What makes people memorable? What make me memorable?
Those two questions were posed to me this week by Kaye Putnam as I engage with her Brand Advantage online marketing/branding course.
I'll be honest, at first I was a little stumped at how I should answer for myself.
I'm a 6'3", white, male (in a state that is 95% Caucasian), with an average hair cut, and an average-to-athletic build (somewhere between couch potato and body builder). My attire is similarly far from outrageously; my favorite outfit is a pair of jeans with either a simple button down or polo shirt.
As I racked my brain about my most memorable qualities, my thoughts turned to a bit of "comparison envy". I don't have a signature conversation piece like Kaye Putnam's hats, or my former colleague Bert McBrayer's bow ties. I don't have pink hair like my fellow Strengths coach, Jo Self. And, I'm pretty sure I would look really inauthentic if I tried to pull of David Furlong's rocker look. I respect each and every one of these people, but I know I'm not going to be memorable in the same way.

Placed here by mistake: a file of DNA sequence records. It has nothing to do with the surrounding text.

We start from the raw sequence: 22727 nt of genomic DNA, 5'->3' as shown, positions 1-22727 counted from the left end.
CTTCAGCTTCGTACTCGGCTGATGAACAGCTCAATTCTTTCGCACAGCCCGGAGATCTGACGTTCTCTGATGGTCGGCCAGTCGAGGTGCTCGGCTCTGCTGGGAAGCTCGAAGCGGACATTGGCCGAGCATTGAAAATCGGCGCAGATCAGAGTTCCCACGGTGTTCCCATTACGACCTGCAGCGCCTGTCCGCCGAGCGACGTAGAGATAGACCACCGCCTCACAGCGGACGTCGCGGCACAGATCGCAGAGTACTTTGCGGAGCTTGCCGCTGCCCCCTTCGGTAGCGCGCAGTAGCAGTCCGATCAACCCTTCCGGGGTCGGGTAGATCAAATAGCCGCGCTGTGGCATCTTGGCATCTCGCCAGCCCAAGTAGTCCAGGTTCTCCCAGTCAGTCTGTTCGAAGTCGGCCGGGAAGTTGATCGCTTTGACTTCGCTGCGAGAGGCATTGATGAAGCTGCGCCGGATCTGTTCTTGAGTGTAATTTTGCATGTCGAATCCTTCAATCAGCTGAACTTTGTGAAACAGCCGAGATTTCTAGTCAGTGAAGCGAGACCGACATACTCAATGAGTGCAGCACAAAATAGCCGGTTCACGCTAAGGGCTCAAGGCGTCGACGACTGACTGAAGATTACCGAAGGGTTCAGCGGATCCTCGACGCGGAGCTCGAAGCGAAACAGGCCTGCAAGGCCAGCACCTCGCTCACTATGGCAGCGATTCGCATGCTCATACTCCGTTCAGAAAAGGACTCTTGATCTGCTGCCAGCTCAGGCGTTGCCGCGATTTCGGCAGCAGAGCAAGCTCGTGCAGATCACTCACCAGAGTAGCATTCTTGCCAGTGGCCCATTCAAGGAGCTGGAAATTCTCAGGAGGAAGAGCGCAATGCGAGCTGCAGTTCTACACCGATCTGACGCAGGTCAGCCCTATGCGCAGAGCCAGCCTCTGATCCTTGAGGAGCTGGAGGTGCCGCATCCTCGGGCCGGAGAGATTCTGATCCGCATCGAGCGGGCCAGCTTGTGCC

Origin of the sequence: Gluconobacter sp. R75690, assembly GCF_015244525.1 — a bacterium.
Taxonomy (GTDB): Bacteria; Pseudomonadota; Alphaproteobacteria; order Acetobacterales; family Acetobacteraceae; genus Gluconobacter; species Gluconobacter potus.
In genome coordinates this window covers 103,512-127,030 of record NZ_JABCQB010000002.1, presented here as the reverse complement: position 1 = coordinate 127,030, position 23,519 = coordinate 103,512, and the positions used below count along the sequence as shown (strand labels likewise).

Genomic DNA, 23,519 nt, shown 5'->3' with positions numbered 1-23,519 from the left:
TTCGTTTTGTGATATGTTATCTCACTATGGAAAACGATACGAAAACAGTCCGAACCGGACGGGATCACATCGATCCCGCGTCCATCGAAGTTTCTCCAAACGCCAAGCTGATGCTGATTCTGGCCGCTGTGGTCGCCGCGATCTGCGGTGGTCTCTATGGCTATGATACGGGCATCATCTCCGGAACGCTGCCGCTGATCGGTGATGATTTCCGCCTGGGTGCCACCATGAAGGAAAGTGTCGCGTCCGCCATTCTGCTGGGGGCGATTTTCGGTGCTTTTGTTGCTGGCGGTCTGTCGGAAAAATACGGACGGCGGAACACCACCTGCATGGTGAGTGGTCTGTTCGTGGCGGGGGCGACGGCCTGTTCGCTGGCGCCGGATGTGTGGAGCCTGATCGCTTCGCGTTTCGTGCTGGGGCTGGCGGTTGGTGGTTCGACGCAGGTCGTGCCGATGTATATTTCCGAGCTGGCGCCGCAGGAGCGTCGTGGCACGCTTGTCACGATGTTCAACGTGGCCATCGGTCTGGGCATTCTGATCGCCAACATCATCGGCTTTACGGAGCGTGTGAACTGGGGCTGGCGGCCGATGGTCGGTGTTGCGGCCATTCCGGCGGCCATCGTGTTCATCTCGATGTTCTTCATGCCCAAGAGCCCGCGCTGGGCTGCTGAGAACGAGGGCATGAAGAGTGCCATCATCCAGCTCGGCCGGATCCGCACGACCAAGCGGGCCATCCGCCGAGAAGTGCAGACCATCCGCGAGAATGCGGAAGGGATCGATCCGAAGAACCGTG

Hoping to elicit some perspectives I could use, I asked those who already knew me well. Their responses were a little underwhelming at first glance; little of their feedback initially stuck out to me as something I could "build a memorable brand" on. Their responses included words like: inquisitive, meticulous, thorough, genuine, well-mannered, respectful, loyal, sharp, serious, persistent, solid, put-together, and capable.
But then a family member said something that I brought it all together...
"You should own those edges, Chad, because they do show up on the "outside." You have an understated confidence that comes across in your simplicity. The way you dress demonstrates that you're put together and serious, but in a way that is down-to-earth and approachable. The way you carry yourself in posture and demeanor shows the respect you hold for yourself and your genuine thoughtfulness for and about others. The serious, thorough and thoughtful approach you take to learning and sharing with others reveals a sense of care."
So what does this all mean to you, my valued reader?
It means that when you see me in jeans it doesn't mean I don't care enough to dress up; rather it means that I want you to feel comfortable enough to approach me.
It means that I may not come with the flashiest presentation to my next workshop, but that's because I've devoted my time to determining what the most meaningful and thought-filled pieces of information are and how I can most readily & understandably share that with you.
It means that when I'm silent coming into a space it's not because I don't have anything to say; it's because I'm more interested in learning and thinking about what you have to say.
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